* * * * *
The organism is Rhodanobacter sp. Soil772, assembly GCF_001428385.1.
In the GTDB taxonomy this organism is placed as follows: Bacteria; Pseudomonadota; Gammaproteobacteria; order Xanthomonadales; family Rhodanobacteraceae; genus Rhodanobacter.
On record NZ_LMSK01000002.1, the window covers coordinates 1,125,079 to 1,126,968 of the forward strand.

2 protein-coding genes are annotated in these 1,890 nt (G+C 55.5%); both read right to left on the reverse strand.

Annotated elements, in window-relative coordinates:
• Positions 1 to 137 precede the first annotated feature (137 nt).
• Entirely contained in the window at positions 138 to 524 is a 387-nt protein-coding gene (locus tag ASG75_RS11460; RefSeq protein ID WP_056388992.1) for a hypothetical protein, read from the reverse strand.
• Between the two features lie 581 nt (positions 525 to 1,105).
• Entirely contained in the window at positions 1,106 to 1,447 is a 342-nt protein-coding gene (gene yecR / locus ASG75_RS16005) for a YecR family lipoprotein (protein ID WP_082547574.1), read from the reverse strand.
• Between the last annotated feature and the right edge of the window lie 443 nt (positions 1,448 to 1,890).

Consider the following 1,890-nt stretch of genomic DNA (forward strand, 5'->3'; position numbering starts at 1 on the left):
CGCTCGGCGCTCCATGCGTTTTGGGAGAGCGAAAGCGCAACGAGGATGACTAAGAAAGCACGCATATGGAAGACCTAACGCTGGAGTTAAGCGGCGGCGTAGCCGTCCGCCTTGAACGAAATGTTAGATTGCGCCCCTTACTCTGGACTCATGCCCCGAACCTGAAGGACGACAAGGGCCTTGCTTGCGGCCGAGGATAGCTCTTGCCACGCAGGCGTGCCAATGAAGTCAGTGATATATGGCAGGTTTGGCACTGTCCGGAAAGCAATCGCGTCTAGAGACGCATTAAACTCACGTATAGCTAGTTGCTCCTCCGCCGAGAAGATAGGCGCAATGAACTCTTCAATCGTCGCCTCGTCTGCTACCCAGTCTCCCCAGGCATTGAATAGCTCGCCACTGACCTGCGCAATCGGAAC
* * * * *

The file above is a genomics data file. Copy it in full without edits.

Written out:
The organism is Rhodanobacter sp. Soil772, assembly GCF_001428385.1.
In the GTDB taxonomy this organism is placed as follows: Bacteria; Pseudomonadota; Gammaproteobacteria; order Xanthomonadales; family Rhodanobacteraceae; genus Rhodanobacter.
On record NZ_LMSK01000002.1, the window covers coordinates 1,125,079 to 1,126,968 of the forward strand.

2 protein-coding genes are annotated in these 1,890 nt (G+C 55.5%); both read right to left on the reverse strand.

Annotated elements, in window-relative coordinates:
• Positions 1 to 137 precede the first annotated feature (137 nt).
• Entirely contained in the window at positions 138 to 524 is a 387-nt protein-coding gene (locus tag ASG75_RS11460; RefSeq protein ID WP_056388992.1) for a hypothetical protein, read from the reverse strand.
• Between the two features lie 581 nt (positions 525 to 1,105).
• Entirely contained in the window at positions 1,106 to 1,447 is a 342-nt protein-coding gene (gene yecR / locus ASG75_RS16005) for a YecR family lipoprotein (protein ID WP_082547574.1), read from the reverse strand.
• Between the last annotated feature and the right edge of the window lie 443 nt (positions 1,448 to 1,890).

Consider the following 1,890-nt stretch of genomic DNA (forward strand, 5'->3'; position numbering starts at 1 on the left):
CGCTCGGCGCTCCATGCGTTTTGGGAGAGCGAAAGCGCAACGAGGATGACTAAGAAAGCACGCATATGGAAGACCTAACGCTGGAGTTAAGCGGCGGCGTAGCCGTCCGCCTTGAACGAAATGTTAGATTGCGCCCCTTACTCTGGACTCATGCCCCGAACCTGAAGGACGACAAGGGCCTTGCTTGCGGCCGAGGATAGCTCTTGCCACGCAGGCGTGCCAATGAAGTCAGTGATATATGGCAGGTTTGGCACTGTCCGGAAAGCAATCGCGTCTAGAGACGCATTAAACTCACGTATAGCTAGTTGCTCCTCCGCCGAGAAGATAGGCGCAATGAACTCTTCAATCGTCGCCTCGTCTGCTACCCAGTCTCCCCAGGCATTGAATAGCTCGCCACTGACCTGCGCAATCGGAAC